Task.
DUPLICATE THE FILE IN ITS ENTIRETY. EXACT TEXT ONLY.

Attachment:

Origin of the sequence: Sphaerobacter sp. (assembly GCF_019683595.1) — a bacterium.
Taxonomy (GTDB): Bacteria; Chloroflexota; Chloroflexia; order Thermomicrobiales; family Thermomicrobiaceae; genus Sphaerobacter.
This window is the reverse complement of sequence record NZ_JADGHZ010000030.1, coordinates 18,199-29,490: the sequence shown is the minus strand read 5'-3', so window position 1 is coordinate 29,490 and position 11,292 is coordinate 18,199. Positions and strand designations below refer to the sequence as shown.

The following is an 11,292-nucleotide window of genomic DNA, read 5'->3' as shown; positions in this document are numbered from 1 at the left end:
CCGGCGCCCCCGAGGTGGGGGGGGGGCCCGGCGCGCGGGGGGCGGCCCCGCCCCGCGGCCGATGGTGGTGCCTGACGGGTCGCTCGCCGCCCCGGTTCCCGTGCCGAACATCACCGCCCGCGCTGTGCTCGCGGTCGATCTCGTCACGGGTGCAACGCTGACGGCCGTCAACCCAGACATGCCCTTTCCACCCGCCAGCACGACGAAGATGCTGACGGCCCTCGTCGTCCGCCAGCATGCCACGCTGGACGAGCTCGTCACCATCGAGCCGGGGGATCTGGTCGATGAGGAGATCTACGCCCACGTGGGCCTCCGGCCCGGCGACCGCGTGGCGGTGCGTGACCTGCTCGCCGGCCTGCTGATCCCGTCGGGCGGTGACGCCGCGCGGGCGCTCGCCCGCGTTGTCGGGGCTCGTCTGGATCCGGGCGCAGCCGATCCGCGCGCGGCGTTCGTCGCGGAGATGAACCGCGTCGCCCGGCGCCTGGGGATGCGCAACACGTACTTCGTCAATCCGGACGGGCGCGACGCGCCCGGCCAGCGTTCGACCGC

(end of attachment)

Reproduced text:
Origin of the sequence: Sphaerobacter sp. (assembly GCF_019683595.1) — a bacterium.
Taxonomy (GTDB): Bacteria; Chloroflexota; Chloroflexia; order Thermomicrobiales; family Thermomicrobiaceae; genus Sphaerobacter.
This window is the reverse complement of sequence record NZ_JADGHZ010000030.1, coordinates 18,199-29,490: the sequence shown is the minus strand read 5'-3', so window position 1 is coordinate 29,490 and position 11,292 is coordinate 18,199. Positions and strand designations below refer to the sequence as shown.

The following is an 11,292-nucleotide window of genomic DNA, read 5'->3' as shown; positions in this document are numbered from 1 at the left end:
CCGGCGCCCCCGAGGTGGGGGGGGGGCCCGGCGCGCGGGGGGCGGCCCCGCCCCGCGGCCGATGGTGGTGCCTGACGGGTCGCTCGCCGCCCCGGTTCCCGTGCCGAACATCACCGCCCGCGCTGTGCTCGCGGTCGATCTCGTCACGGGTGCAACGCTGACGGCCGTCAACCCAGACATGCCCTTTCCACCCGCCAGCACGACGAAGATGCTGACGGCCCTCGTCGTCCGCCAGCATGCCACGCTGGACGAGCTCGTCACCATCGAGCCGGGGGATCTGGTCGATGAGGAGATCTACGCCCACGTGGGCCTCCGGCCCGGCGACCGCGTGGCGGTGCGTGACCTGCTCGCCGGCCTGCTGATCCCGTCGGGCGGTGACGCCGCGCGGGCGCTCGCCCGCGTTGTCGGGGCTCGTCTGGATCCGGGCGCAGCCGATCCGCGCGCGGCGTTCGTCGCGGAGATGAACCGCGTCGCCCGGCGCCTGGGGATGCGCAACACGTACTTCGTCAATCCGGACGGGCGCGACGCGCCCGGCCAGCGTTCGACCGC